On June 10, 1953, the South Orange County Association of REALTORS® was chartered by the National Association of REALTORS®, and it is to this event that the Orange County Association of REALTORS® (OCAR) traces its beginnings. Thus in 2013, OCAR is turning sixty and, says President Len Herman, “still looking good.”

In 1953, Dwight D. Eisenhower was inaugurated president of the United States, a truce ended the Korean War, Walt Disney released Peter Pan, the Academy Awards ceremony was televised for the first time, Douglas Aircraft Company introduced the DC-7, and Howard Hughes gave all his stock in Hughes Aircraft Company to the newly formed Howard Hughes Medical Institute, thereby turning that aerospace and defense contractor into a tax-exempt charitable organization.

In this Cold War era, aerospace and defense contracting was important to the nation and to Southern California. Representatives from companies like Douglas, Hughes, and Lockheed Martin visited university campuses throughout the country to recruit graduates to plants in Culver City, El Segundo, Palmdale, and Santa Monica.

A growing freeway system made it possible for these young engineers and their families to live in places like Costa Mesa, Fountain Valley, Huntington Beach, Irvine, and Mission Viejo and to commute to work. Tracts of houses appeared on land that had once been bean fields, orange groves, and pastures. Throughout this period of rapid growth and development, REALTORS® played an important role in helping young families find first homes and helping older families move up.

Less recognized, perhaps, is the vital role REALTORS® often played in turning disconnected residents into interconnected neighbors. REALTORS® made available floor plans and area maps. They pointed out the locations of hospitals and shopping centers and explained the intricate workings of school and water districts. They sponsored get-acquainted events and garage sales.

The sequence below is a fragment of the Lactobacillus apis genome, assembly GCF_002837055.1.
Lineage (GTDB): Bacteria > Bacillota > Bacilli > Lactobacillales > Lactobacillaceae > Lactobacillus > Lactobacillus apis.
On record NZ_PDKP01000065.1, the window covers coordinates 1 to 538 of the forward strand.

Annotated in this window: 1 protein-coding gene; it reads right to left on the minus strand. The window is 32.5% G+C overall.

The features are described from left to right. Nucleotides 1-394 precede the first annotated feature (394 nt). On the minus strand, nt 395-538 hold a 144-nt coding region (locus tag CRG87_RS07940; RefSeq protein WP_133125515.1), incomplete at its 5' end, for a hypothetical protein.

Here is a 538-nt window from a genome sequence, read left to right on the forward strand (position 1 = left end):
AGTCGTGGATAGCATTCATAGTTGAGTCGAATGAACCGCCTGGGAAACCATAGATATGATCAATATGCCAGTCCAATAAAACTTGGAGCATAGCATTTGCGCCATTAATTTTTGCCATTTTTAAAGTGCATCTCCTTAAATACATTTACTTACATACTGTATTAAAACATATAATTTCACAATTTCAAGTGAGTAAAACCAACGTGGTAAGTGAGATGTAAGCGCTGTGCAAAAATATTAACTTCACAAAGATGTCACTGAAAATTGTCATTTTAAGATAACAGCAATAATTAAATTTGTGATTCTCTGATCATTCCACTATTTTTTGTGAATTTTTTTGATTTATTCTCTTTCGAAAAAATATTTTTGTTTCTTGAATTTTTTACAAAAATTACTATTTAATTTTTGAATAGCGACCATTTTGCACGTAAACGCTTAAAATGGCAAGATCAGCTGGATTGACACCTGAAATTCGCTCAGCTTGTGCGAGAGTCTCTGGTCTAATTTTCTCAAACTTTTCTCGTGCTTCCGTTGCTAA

As REALTORS® farmed their areas, they spread the word about women’s club meetings and neighbors in need. In a time before personal computers, smartphones, or websites, their mimeographed newsletters often were the most effective way for neighbors to share good news, discover common interests, extend invitations, offer services, or exchange recipes.

By meeting the needs of clients for both home and community, the real estate industry grew, and OCAR grew with it. In 1989, OCAR had 1,200 REALTOR® members; today, that number is more than 10,000. To learn more about the road over which OCAR has traveled in the past sixty years and about the Association’s recent accomplishments, read Len Herman’s message titled “Celebrating Sixty” on page 4 in the July issue of the Orange County REALTOR®and peruse the sixteen-page Annual Report on pages 23–38 in that same issue.

By Sherri Butterfield

Deck The Halls With “Sparkleballs”

Tis the season for home dwellers everywhere to unite in creating elaborate light shows designed to spread some much needed yuletide cheer. This past weekend we checked out Fullerton’s Yale Ave. Sparkleball display and brought back a few calorie-free photo treats for your holiday fix.


What’s a sparkleball, you ask? Just what it sounds like. A ball of lights that reflects and refracts light out in every direction through bottomless plastic cups placed all over the sphere.


For best results, cover every single tree in your neighborhood with sparkleballs.


Want to make your own? Easy-to-follow directions can be found here.


The holiday festivities don’t end in Fullerton…Here are a couple other blog-worthy OC must-sees…

Fountain Valley home causing a stir:

The fine folk who run the “Lake Forest Christmas” site put together an awesome map to the best local displays (and included links to sights in Fountain Valley, Balboa and more):

Photos courtesy of Miss Ashley Foley